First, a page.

“He’ll be the first to tell you it wasn’t much of a fight. But that was the loudest I’ve heard the Garden I think in a long time, when those two squared off. It was pretty fun.”
|Sunday scrimmage for Bruins||02.20.11 at 11:54 am ET|
WILMINGTON — Tomas Kaberle isn’t in town, but those packing the stands at Ristuccia in Wilmington get to see Chris Kelly and Rich Peverley for the first time. While that’s all fine and dandy, the real question of how these lines will shake out remains unanswered. Rather than wearing their traditional color-coded practice sweaters to indicate lines, the B’s wore black and white uniforms for a skate that included a scrimmage.
Unfortunately the scrimmage was of 4-on-4 variety, so the lines for the B’s with Peverley in the mix remain unknown. Check back for more following practice.
|Chris Kelly won’t join Bruins until Friday||02.17.11 at 3:26 pm ET|
Bruins forward Chris Kelly, acquired Tuesday night in a trade with the Senators, will not be available to play Thursday night against the Islanders due to immigration issues. Kelly, a Canadian citizen previously employed in Canada, will remain in Ottawa, where he will join the team Friday.
Bruins general manager Peter Chiarelli issued the following statement Thursday afternoon:
“At this time we have not received the proper immigration approval necessary for Chris to play in tonight’s game against the New York Islanders. This is the normal operating procedure for a non-immigrant to legally work in the United States. Chris will meet the team in Ottawa tomorrow and will be available to play in tomorrow’s game against the Senators.”
|Amidst trade rumors, players try to block out the chatter||02.16.11 at 5:07 pm ET|
By now, there are few people who don’t know that Peter Chiarelli wants to trade for a defenseman. Not only has the Bruins general manager stated it several times, but it’s been discussed heavily by media and fans alike as the Feb. 28 trade deadline grows nearer.
Tomas Kaberle has been the most popular name in the rumor mill, and with reports emerging Tuesday that the Bruins are the only team he would accept a trade to, many are playing hypothetical GM in trying to predict what the B’s could move to Toronto should a deal be made.
Yet as the rumors are generated, players face the annual task of trying to block out all the trade whispers. Claude Julien admitted Wednesday that there’s “no doubt” that players can have a tough time dealing with it, adding, “I’m sure there’s some players thinking about that.”
From the moment the Bruins acquired Chris Kelly late Tuesday night, rumor sites and various sultans of speculation made the connection that given the two players’ cap hits, Blake Wheeler could potentially be expendable in a trade for a defenseman. The 24-year-old has heard his name in various rumors before, and will use past lessons learned to handle this trade season.
“I guess the first lesson you learn [is] you don’t read anything because you’re always better than you are when things are going good, and you’re always worse than you are when things are going bad,” Wheeler said Wednesday. “Trades and all of that are the same way.”
“I can’t speak for everyone in our locker room. I know personally, I don’t read anything. I’m sure most of the guys don’t read much either, because what good does it do to read your name and that you’re going to be traded? Ninety-five percent of the time it’s not true anyways, so until that happens, you’ve just got to worry about your business here.”
While players are better off not focusing on names and who could go where, the Bruins are in a different situation from years past, as it is universally know that the team has a move in mind. With Chiarelli targeting a defensemen, the logjam that already exists on the blueline could face even more competition. Johnny Boychuk was the team’s healthy scratch on Tuesday, and the B’s have scratched a different defenseman over the last three games.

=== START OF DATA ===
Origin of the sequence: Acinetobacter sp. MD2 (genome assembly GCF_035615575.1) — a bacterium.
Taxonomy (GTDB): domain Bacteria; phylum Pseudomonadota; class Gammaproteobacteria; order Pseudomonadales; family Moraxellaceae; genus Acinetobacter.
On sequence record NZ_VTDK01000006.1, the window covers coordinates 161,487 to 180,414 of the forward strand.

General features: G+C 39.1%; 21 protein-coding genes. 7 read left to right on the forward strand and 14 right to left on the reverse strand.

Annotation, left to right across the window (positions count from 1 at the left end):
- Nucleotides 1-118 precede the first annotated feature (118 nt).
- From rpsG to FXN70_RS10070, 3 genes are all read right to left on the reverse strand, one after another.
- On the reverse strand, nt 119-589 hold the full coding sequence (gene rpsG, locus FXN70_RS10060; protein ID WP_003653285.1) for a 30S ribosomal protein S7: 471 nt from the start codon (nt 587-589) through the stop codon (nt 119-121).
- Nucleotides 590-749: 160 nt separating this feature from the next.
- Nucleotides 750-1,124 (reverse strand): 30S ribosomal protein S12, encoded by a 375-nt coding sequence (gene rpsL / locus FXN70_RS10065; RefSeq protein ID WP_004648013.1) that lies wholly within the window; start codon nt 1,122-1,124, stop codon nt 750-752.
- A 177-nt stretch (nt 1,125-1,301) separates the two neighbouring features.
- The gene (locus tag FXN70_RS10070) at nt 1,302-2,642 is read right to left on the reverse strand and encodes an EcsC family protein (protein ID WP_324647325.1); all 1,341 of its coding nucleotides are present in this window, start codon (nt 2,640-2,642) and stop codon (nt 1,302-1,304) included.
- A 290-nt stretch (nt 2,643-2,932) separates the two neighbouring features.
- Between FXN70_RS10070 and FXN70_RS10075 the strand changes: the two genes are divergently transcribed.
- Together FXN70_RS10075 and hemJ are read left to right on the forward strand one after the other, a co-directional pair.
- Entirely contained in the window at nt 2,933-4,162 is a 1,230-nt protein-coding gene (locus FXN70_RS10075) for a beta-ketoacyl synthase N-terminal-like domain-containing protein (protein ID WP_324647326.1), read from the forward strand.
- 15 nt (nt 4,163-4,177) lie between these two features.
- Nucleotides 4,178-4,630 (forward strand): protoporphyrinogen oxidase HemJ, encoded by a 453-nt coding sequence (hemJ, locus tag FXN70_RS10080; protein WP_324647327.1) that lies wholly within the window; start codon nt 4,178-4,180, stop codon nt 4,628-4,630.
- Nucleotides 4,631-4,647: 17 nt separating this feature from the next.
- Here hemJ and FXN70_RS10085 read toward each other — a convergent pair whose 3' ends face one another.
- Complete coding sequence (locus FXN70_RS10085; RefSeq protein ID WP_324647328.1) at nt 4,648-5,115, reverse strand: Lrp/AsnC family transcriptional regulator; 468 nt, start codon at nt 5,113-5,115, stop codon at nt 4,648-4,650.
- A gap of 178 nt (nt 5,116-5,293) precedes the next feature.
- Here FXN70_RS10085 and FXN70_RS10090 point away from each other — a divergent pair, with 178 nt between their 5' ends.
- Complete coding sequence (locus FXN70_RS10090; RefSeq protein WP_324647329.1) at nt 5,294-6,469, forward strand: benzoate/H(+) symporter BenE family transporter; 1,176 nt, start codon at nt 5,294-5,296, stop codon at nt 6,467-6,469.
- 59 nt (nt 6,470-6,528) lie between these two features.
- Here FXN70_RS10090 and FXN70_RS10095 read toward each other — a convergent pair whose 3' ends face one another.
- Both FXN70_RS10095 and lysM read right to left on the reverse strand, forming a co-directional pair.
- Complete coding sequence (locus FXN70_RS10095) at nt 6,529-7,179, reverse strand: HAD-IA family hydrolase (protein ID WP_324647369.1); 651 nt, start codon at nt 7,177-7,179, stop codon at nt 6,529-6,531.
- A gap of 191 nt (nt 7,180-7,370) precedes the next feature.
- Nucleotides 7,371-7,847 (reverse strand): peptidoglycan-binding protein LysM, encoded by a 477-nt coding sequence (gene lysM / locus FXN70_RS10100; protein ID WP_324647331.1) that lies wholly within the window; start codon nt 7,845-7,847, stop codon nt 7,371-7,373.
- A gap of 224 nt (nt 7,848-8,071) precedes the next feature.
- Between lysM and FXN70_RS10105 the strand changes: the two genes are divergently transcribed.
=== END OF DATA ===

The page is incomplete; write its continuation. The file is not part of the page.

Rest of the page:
While the seven guys on the Bruins’ blueline are already pushing one another for a spot in the lineup, Boychuk would welcome another defenseman under one condition.
“If it’s going to help our team, then yeah,” Boychuk said Wednesday. “Anything to help our team.”
Earlier in the season, various rumors suggested Wheeler could be on the move to the Coyotes, the team that he elected not to sign with after they spent a fifth overall pick on him. Nothing happened there, but Wheeler can bet that he will continue to hear his name brought up in rumors. With Wheeler a part of a team that is in the midst of a season-worst three-game losing streak, the winger is more focused on changing the team’s luck than worrying about a change in uniform.
“The rumors you hear never happen, and the ones you don’t hear about, those ones seems to happen,” he said. “From our standpoint, I think our focus is that we have games to play. We have points to earn, and we can’t worry about what’s being written in papers, or online in blogs.
“We start worrying about things we can’t control and all of a sudden things we can control are going to slip. We’ve already lost three straight, so the most important thing for us is to start winning. Whatever happens from other standpoints is going to happen, and that’s out of our control.”
The Bruins will be on the road for the next six games and will not return to the Garden until March 3. Julien can see why players could worry about whether they’ll be with the club for that next game in Boston, but at the same time knows that it isn’t the hands of anyone in the dressing room.
‘I know it weighs on players’ minds all the time when you hear rumors about a certain player on your team,’ Julien said. ‘At the same time, you want the players to be professionals and deal with the issues as professionals and say it’s out of your control. At the same time, those players, if it’s not here, it will be somewhere else.
“It’s not like they’re not going to be playing hockey anymore. You really have got to take that approach and say, ‘You know what? It’s one game at a time. Right now I’ve got to do my job and let the people that make those decisions that are out of my control make them. That’s the best way to approach it.”
Five more days and the players won’t need to think about it. For now, the only change they’ll need to focus on is in the final scores.